* Mexican president defiant amid U.S. energy dispute worries
* Peru's Castillo marks first turbulent year in power
* Argentina reshuffles ministers with economy in shambles
* London court rules against Venezuela's Maduro in gold case
July 29 (Reuters) - The latest in Latin American politics today:
President's tough talk masks Mexican concern over energy dispute with U.S.
A potentially costly U.S.-led complaint against Mexico's energy policy has stirred considerable concern inside the Mexican government in spite of President Andres Manuel Lopez Obrador's defiant attitude, officials and people close to the matter say.
Last week, the U.S. Trade Representative demanded dispute settlement talks with Mexico, arguing Lopez Obrador's drive to tighten state control of the energy market is unfair to U.S. companies and likely in breach of a regional trade deal.
With rousing appeals to national sovereignty, Lopez Obrador said he would set out Mexico's position on the issue alongside an independence day military parade on Sept. 16, even as he sought to downplay any possible fallout with the United States.
Argentina's Fernandez bets on 'superministry' to stop economic bleeding
Argentine President Alberto Fernandez launched his latest effort to tackle an economy in crisis on Thursday, tapping one of the ruling coalition's most powerful figures to lead a new "superministry" on the same day the central bank hiked its key interest rate to 60%.
Fernandez picked politician Sergio Massa for the new role of overseeing economic, manufacturing and agricultural policy. Massa currently heads the lower house of Congress for the ruling Peronist coalition.
Fernandez spoke by phone with International Monetary Fund Managing Director Kristalina Georgieva on Friday to discuss the South American nation's path following the appointment of Massa to the new post.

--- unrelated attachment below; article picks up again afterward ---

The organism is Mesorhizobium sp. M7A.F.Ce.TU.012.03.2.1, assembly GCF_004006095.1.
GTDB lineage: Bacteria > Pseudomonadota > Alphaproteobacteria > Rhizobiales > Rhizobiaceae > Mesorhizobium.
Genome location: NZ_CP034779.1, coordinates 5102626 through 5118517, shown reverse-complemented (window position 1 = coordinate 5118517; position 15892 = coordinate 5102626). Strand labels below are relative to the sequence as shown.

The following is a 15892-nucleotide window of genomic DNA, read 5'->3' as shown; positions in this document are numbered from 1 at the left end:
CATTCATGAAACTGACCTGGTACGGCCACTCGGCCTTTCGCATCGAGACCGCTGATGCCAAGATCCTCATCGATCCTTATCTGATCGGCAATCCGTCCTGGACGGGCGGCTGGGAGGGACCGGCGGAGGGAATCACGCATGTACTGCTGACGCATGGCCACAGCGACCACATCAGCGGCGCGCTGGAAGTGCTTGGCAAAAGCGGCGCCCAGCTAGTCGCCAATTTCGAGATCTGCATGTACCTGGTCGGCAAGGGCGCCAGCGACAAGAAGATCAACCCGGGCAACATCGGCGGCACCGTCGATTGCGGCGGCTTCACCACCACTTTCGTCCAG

The ministerial shake-up, which moves current Economy Minister Silvina Batakis to lead state-run lender Banco Nacion, comes less than a month after her predecessor abruptly resigned.
Peru's Castillo marks one year in power amid corruption investigation
Peru's President Pedro Castillo marked one year since his inauguration earlier this week, a milestone in a term tainted by a corruption investigation against him, high turnover among ministers and an impeachment attempt.
Both pro-Castillo and anti-government protesters took to the streets to mark the occasion, although overall his popularity has dwindled since he took office.
London court rules against Venezuela's Maduro in $1 billion gold battle
London's High Court has rejected President Nicolas Maduro's latest efforts to gain control of more than $1 billion of Venezuela's gold reserves stored in the Bank of England's underground vaults in London.
The court ruled on Friday that previous decisions by the Maduro-backed Venezuelan Supreme Court, aimed at reducing opposition leader Juan Guaido's say over the gold, should be disregarded.
It marked the latest victory for Guaido, who has won a series of legal clashes over the bullion after the British government recognized him rather than Maduro as the South American country's president. (Compiled by Isabel Woodford and Anthony Esposito; Editing by Paul Simao)